Thursday, November 12, 2009

Tchaikovsky, P.I.

Meet Pyotr Ilyich Tchaikovsky, St Petersburg's hippest private detective!

One of the most popular TV shows of the 80s (the 1880s, that is), Tchaikovsky, P.I. followed the escapades of lovable tough-guy Pyotr Tchaikovsky as he solved crime and composed beautiful melodies on the mean streets of St Petersburg. Millions of fans tuned in every week to watch Tchaikovsky clatter across the cobblestones in his red carriage, duke it out with the bad guys, and always get home in time to write a timeless classic. Women adored him; men were bemused but secretly wondered what would happen if, you know, maybe they'd been having a few beers, and one thing led to another and... ahem. Although occasionally accused of sacrificing formal structure at the expense of dramatic sweep, Tchaikovsky, P.I. quickly established itself as one of the greats, as evidenced by its perennially high Sibelius ratings (this was before the Nielsen ratings).

Season One Episode Guide:

1. "Pilot"
In the feature-length first episode, we meet Tchaikovsky, honorably discharged from the St Petersburg Detectives' Conservatory after being wounded in a cello incident. He is hired by the mysterious Madame von Meck, whom he is never to meet, receiving all his instructions by telegram. Tchaikovsky's lively banter with the telegram delivery boy was to become a much-loved feature in every episode. Madame von Meck's first case for Tchaikovsky involves an international ring of music smugglers attempting to illegally bring Lisztian dotted rhythms into Russia.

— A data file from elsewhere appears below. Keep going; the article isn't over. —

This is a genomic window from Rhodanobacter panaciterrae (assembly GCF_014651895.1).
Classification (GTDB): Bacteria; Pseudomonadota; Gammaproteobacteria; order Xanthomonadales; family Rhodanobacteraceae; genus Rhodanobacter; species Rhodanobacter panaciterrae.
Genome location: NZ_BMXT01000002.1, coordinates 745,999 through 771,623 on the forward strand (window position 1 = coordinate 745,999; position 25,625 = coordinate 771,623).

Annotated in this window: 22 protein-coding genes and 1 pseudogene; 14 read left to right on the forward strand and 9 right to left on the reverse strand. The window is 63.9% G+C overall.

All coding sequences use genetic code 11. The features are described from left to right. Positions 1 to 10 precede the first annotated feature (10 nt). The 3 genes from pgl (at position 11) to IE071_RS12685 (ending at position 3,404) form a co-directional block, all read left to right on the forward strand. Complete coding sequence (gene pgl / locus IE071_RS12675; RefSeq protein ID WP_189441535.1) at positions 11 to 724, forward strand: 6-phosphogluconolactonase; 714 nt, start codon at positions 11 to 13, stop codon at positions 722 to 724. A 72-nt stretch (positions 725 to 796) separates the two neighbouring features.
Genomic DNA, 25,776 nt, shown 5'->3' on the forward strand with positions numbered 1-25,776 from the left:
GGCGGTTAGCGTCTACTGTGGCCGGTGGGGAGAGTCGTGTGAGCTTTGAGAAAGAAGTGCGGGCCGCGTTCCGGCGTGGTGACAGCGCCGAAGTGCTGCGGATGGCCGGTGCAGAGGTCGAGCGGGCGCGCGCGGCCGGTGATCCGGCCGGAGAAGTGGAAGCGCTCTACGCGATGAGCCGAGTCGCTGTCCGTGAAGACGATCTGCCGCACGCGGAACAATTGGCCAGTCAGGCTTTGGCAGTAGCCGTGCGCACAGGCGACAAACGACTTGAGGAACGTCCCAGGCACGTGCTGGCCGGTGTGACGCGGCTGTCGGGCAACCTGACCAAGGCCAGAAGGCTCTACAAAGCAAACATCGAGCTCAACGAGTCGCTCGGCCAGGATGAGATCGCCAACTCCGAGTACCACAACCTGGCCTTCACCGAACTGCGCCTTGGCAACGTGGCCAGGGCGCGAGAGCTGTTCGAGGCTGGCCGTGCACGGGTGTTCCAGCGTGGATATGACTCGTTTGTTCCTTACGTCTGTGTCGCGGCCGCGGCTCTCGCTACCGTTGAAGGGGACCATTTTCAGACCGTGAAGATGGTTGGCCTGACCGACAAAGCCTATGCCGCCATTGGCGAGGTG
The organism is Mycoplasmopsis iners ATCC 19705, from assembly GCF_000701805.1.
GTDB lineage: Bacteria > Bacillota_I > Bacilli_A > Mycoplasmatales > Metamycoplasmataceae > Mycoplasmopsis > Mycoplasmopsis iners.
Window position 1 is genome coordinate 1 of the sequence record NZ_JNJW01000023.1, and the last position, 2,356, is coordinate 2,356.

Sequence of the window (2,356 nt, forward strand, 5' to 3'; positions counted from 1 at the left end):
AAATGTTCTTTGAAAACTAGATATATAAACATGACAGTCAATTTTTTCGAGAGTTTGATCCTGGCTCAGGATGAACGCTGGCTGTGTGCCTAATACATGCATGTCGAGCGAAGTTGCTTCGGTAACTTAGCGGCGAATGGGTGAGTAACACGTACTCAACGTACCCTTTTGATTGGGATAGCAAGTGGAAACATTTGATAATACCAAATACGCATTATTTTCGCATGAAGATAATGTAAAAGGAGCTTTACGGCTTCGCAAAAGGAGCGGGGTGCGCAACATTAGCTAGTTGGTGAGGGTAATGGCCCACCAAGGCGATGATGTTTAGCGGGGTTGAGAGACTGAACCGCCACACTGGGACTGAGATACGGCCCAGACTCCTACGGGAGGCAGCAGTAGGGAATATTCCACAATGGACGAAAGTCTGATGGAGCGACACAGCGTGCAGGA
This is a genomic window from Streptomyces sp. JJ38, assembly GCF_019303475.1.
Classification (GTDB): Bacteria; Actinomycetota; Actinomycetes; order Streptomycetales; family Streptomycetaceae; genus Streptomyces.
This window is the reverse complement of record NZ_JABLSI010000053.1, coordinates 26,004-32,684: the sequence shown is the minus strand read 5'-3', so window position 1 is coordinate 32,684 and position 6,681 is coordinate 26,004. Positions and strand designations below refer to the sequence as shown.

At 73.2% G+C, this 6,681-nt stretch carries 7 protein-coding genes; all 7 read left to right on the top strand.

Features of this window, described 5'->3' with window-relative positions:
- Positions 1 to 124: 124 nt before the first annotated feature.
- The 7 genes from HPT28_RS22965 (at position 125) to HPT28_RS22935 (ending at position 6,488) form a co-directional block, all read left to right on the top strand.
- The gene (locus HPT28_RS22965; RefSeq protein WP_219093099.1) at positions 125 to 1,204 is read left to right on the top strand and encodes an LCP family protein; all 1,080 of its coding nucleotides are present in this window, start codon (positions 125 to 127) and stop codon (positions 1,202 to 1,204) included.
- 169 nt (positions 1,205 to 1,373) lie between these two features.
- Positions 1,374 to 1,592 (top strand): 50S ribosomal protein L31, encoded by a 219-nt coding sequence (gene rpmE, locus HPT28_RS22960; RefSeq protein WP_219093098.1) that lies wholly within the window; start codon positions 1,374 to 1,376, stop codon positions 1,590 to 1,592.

2. "The Slavonic Falcon"
Tchaikovsky is hired to track down a priceless bronze statue in the shape of some sort of bird of prey (possibly a buzzard). Regarded by many fans as the best episode of the lot, although some are unconvinced by the surprise ending, in which the statue flies off and does the Kessel Run in twelve parsecs.

3. "The Sam of Spades"
Madame von Meck is on the run from a deadly gang of bridge players, convinced that she knows the secret of a perfect hand. Urged on by her increasingly desperate telegrams, Tchaikovsky and the delivery boy race across the bridge clubs of Tsarist Russia to find the criminals. But with only the ace left to play, will it be a bridge club too far?

4. "The Big Sleeping Beauty"
Certainly the most complicated of all the plots, this episode sees Tchaikovsky tangling with a potato baron and his two wilful daughters, one of whom is narcoleptic. Tchaikovsky is drawn into a web of intrigue as the family attempts to cover up the narcoleptic one's possible involvement or lack of involvement in one, two, or less murders on any of three separate occasions.

5. "Murder on the 1812"
Tchaikovsky is traveling on the Trans-Siberian Railway, on his way to Vladivostok to receive his Detective Of The Year award (the 'Dickie'), when he discovers that there is a murderer aboard. Armed only with the French and Russian national anthems, oh yes, and a cannon, Tchaikovsky must find the killer before he strikes again. Of course he doesn't find him until he has struck several more times, which helps reduce the suspect list considerably. It's a long journey.

6. "Farewell, Mazeppa"